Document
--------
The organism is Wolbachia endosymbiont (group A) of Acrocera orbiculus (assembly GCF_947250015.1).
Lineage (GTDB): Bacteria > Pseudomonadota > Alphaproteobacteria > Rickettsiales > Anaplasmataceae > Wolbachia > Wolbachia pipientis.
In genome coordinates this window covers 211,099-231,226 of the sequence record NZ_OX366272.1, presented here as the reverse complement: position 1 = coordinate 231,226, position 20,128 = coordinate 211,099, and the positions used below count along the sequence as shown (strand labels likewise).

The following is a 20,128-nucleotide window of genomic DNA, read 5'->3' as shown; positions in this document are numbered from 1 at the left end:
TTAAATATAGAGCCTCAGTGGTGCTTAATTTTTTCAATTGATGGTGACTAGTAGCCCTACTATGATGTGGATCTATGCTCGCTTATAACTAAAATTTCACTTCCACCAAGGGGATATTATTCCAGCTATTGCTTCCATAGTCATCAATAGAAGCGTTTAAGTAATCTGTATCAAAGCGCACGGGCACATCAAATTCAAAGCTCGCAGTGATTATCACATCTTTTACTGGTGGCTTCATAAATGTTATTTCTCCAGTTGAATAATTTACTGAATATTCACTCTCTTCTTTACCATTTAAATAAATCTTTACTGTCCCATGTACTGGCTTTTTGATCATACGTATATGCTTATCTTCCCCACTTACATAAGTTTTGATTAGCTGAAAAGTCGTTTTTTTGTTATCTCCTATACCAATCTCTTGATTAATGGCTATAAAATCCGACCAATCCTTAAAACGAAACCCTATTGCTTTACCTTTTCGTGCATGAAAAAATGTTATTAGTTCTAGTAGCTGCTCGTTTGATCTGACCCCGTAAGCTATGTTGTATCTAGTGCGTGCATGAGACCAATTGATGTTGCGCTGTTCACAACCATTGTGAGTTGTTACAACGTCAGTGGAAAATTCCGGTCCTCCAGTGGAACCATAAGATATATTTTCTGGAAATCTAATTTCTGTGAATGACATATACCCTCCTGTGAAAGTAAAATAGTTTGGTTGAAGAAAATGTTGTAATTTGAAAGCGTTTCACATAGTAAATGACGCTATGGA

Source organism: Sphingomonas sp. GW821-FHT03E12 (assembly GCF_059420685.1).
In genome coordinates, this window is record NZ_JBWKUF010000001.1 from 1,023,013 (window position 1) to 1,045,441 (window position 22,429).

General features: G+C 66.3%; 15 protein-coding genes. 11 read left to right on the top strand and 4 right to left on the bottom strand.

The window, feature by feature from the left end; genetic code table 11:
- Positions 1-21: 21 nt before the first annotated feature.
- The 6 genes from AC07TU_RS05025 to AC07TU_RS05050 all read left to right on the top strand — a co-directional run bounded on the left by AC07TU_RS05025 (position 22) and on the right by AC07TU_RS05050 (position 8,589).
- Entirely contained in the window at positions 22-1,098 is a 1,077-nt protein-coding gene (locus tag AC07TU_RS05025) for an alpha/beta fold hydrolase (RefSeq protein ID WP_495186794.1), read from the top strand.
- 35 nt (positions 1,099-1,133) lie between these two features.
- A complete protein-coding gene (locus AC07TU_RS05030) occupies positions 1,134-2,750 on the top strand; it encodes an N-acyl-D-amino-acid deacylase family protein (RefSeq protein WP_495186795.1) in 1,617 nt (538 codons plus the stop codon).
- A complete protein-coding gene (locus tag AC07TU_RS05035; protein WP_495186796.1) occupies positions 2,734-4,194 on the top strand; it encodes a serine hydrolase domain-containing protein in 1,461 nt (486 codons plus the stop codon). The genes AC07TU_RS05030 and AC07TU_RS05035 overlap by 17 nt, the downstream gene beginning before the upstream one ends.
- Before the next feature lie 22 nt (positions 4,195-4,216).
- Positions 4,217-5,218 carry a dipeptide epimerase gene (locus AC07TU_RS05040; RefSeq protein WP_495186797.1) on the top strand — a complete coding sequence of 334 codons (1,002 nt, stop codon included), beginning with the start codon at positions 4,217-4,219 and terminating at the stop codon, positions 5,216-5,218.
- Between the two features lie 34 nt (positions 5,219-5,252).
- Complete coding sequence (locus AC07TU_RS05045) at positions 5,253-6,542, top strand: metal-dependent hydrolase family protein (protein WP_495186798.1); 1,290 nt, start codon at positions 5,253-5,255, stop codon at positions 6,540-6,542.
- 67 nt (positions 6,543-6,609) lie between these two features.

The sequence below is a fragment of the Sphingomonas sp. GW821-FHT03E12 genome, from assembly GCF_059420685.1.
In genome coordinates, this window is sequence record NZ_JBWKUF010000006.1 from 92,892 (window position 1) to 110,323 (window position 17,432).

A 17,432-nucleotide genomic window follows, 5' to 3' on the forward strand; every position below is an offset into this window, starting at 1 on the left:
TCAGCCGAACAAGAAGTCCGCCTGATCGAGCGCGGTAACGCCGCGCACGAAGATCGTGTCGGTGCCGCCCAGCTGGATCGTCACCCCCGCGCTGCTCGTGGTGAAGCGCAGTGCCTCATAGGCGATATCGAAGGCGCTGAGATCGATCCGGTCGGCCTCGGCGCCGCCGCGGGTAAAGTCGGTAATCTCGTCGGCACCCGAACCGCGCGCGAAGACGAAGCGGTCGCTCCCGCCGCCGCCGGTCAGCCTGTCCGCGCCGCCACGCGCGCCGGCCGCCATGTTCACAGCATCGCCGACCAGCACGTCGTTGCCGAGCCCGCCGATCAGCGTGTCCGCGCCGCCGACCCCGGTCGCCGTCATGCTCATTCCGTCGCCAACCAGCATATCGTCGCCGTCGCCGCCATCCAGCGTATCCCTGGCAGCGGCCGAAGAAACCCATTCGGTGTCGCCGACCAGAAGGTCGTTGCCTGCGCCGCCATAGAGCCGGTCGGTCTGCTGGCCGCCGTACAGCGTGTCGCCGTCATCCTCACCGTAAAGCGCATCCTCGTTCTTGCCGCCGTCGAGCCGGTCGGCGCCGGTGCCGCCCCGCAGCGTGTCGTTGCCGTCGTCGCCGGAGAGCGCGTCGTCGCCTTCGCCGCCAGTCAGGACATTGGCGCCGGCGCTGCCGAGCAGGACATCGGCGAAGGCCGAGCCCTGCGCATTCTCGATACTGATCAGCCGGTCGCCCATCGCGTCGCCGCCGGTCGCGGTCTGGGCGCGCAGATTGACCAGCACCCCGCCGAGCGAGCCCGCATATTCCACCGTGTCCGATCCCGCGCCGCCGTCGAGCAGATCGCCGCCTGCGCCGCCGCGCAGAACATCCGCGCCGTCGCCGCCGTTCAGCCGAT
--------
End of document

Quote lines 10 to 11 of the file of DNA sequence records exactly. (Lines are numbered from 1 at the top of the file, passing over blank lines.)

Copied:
- Positions 1-21: 21 nt before the first annotated feature.
- The 6 genes from AC07TU_RS05025 to AC07TU_RS05050 all read left to right on the top strand — a co-directional run bounded on the left by AC07TU_RS05025 (position 22) and on the right by AC07TU_RS05050 (position 8,589).